Celeste and Tim Barr of Milford, N.H., were among the first visitors to set up camp at the new Schoodic Woods Campground after it opened Sept. 1. PHOTO BY JACQUELINE WEAVER

Acadia National Park annexes Schoodic Woods

WINTER HARBOR — Acadia National Park’s authority to annex 1,441 acres on the Schoodic Peninsula, including the new Schoodic Woods Campground, went into effect Tuesday.

It is the first time the boundary of the park has been revised since 1986, when federal legislation established what was envisioned at the time as the park’s permanent boundaries.

In its posting of Acadia’s boundary revision in the Federal Register on Tuesday, the National Park Service said the annexation of the campground and surrounding property “will contribute to and is necessary for the proper preservation, protection and interpretation of the important ecological, scenic, cultural, recreational and shorefront resources of Acadia National Park and the scenic Schoodic Peninsula.”

The acreage that has been annexed by the park was purchased in 2011 by Schoodic Woods LLC. That corporation, established by Lyme Timber Co. and a private family foundation, built the campground, along with four miles of hiking trails and more than eight miles of bike paths.

The campground, which opened Sept. 1, was built to National Park Service standards, and Acadia has been operating the campground and managing the land as if they were part of the park.

This summer, Schoodic Woods LLC donated the property to the National Park Foundation, a nonprofit partner of the National Park Service, with the understanding that ownership would ultimately be transferred to Acadia.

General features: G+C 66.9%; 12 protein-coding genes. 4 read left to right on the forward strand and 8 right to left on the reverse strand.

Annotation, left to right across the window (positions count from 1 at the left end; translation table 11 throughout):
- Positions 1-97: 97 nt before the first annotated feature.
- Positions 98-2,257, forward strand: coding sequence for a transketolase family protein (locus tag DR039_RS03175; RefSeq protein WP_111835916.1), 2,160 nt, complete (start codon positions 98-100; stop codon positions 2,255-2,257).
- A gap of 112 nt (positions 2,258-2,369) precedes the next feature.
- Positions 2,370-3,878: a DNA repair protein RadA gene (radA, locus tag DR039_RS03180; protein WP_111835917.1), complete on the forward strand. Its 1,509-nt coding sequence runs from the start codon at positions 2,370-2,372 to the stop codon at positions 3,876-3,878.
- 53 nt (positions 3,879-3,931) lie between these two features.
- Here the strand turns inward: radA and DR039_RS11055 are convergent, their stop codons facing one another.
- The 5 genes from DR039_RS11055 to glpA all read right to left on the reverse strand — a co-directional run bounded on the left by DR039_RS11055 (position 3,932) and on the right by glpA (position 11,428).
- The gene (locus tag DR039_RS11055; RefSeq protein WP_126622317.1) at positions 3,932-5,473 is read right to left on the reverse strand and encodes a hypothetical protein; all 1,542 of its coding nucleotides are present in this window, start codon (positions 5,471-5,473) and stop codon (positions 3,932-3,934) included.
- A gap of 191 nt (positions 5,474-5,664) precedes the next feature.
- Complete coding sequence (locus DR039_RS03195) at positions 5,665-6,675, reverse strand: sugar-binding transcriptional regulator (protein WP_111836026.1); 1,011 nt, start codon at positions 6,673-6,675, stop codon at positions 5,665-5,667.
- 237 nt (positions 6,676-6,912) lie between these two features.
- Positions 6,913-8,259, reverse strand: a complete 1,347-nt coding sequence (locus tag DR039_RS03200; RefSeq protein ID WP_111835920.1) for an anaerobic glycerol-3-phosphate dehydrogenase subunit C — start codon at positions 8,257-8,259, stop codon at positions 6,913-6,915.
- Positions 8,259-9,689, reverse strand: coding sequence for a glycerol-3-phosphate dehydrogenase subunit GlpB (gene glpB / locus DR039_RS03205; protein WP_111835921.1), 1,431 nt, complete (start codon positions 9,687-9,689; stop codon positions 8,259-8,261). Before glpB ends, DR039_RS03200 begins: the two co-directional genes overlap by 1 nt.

“The donor…would like it to become part of Acadia, and I’m trying to start to put the wheels in motion to do that,” Sheridan Steele, who retired at the end of October after 12 years as Acadia’s superintendent, said in July. “I hope before the fall is over to change the boundary and put that land into Acadia National Park. Since we agreed to operate [the campground], it only makes sense to make it part of the park.”

With the boundary revision that went into effect Tuesday, Acadia can now accept ownership of that property. Acting Superintendent Mike Madell said it is an important acquisition.

“It’s an amazing resource that provides opportunities for additional recreation and protection of nature,” he said. “It’s just fantastic to be able to add that to the public estate and make sure it’s available for people’s enjoyment for a lot of years to come.”

Dick Broom

Dick Broom

Reporter at Mount Desert Islander
Dick Broom covers the towns of Mount Desert and Southwest Harbor, Mount Desert Island High School and the school system board and superintendent's office. He enjoys hiking with his golden retriever and finding new places for her to swim. [email protected]

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